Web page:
Of course, it's not entirely clear that the virus is listening to the government. The latest English club to suffer a rash of positive tests in their first-team squad is Derby County, who have closed their training ground and are talking to the FA about this weekend's cup game. Meanwhile, up in Manchester, four players in City's women's team have returned a positive test. It's not yet clear if the club will be able to play West Ham this weekend.
Leaving aside the ethics and the optics of football carrying on as everything else grinds to a halt, again: listen carefully. That sound you can hear? That faint, ominous squeaking? That's the season, straining at the seams as postponement after postponement is wedged into it. Four in the Premier League so far, 52 across the Football League. And as José Mourinho points out, it's not just the fact that the games have to be squeezed in somewhere, but that clubs don't know when and so can't plan around them.
I'm not happy with the fixtures since day one and in day one I was far from imagining that I would have a game postponed. I'm not happy since day one that Man Utd and Man City [had a game postponed] without knowing when those matches are going to be played. [And] I would like to know when I play against Fulham, refusing totally to be punished by a congestion of crazy fixtures like we were in the beginning of the season. I'm waiting.
Hindsight is a wonderful thing, of course, but it's a little strange that football's organisers didn't stake out a couple of weeks somewhere towards the end of the season — even if it meant trimming one of the competitions — and say: unprecedented times, potential for pile-ups, this is where postponements will go. But then, it was all supposed to be in hand by now.


A friendly nod to the good people at Mundial for bringing this to our attention. Balm for the troubled soul.


The Guardian have chosen their 2020 footballer of the year, and given the year it could only be Marcus Rashford. Here's an interview with David Hytner in which Rashford, lovely lad that he is, hands all the credit on to his mother.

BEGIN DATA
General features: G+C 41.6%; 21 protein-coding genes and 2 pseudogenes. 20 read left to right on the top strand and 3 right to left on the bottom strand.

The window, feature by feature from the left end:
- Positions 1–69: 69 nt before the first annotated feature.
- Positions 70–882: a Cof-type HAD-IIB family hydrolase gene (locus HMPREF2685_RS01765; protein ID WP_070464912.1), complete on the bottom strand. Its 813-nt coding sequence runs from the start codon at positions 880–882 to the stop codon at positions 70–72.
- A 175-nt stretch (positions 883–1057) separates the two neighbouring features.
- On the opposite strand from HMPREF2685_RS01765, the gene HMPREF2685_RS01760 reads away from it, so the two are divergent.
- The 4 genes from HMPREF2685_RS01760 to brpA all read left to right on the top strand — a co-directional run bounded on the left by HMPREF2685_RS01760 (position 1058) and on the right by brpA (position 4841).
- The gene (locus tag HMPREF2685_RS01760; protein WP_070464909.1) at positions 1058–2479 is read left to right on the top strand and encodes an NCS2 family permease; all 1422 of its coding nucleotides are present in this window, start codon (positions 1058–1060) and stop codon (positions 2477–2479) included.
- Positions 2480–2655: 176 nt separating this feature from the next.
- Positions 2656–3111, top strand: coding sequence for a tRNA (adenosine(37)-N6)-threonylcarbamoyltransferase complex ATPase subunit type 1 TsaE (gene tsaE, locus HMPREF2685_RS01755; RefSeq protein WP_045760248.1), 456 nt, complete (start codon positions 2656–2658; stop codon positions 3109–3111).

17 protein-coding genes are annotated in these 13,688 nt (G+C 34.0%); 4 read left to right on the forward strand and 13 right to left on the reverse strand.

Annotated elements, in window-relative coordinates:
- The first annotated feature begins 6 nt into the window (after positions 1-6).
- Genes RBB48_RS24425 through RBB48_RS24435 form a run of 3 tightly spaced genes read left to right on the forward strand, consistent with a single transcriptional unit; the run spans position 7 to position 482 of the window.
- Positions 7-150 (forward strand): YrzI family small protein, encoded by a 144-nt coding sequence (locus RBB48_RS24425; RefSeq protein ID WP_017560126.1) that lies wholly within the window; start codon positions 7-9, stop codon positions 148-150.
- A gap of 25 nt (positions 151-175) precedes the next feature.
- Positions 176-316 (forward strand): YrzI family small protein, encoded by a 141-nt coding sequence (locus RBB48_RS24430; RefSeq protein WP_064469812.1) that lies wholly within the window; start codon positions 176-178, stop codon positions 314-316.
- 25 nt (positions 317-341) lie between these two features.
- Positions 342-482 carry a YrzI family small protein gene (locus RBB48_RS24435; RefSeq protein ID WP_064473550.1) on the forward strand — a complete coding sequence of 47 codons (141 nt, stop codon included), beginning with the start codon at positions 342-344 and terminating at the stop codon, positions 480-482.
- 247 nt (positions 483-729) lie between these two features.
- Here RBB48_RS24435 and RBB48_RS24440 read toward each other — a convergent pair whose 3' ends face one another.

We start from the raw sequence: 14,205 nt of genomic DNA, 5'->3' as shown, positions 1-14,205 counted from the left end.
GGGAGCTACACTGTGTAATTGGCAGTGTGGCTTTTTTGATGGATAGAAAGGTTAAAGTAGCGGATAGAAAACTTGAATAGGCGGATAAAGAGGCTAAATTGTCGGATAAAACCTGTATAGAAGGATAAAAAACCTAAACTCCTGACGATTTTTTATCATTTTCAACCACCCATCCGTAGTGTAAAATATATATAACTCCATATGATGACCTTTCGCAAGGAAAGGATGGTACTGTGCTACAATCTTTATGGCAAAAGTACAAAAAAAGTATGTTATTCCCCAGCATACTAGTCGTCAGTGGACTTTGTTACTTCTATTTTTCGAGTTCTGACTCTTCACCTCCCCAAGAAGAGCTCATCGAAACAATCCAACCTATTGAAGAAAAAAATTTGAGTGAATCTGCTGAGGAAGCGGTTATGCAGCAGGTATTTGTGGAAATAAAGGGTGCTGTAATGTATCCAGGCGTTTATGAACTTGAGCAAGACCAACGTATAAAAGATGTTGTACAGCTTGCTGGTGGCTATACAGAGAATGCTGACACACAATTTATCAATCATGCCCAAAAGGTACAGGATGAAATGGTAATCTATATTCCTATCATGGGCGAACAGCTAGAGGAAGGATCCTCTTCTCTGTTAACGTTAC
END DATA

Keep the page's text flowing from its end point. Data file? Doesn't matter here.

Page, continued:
I’d injured my back last January and spent time with families during the early stages of my recovery through FareShare and it was clear they were as reliant on the food vouchers [for school meals] as the food banks. It wasn’t one or the other. They needed both to survive. I knew what that fear felt like. I knew what fear in my mum looked like. I didn’t want that for any child or any parent.


Over to the Irish Times, where Ken Early asks and then answers the big question: "Is Lampard plus Time a credible formula for creating a Guardiola or a Klopp?"
It is simply not true to suggest either Guardiola or Klopp ever went through periods when the job seemed to be beyond them, where they wandered alone in the wilderness, and everyone seemed to have deserted them, before their malfunctioning teams suddenly came together, rewarding the wisdom and patience of their club owners.


You know what time it is? That's right: it's League Cup semi-final time! Tottenham take on Brentford in what experts are calling "the one that isn't a Manchester derby". Should be interesting, though. Brentford are decent and Spurs can be strange.
Ben Snowball plus Time is a credible formula for creating a Warm-Up, and you'll be able to read it tomorrow morning, you lucky so-and-so.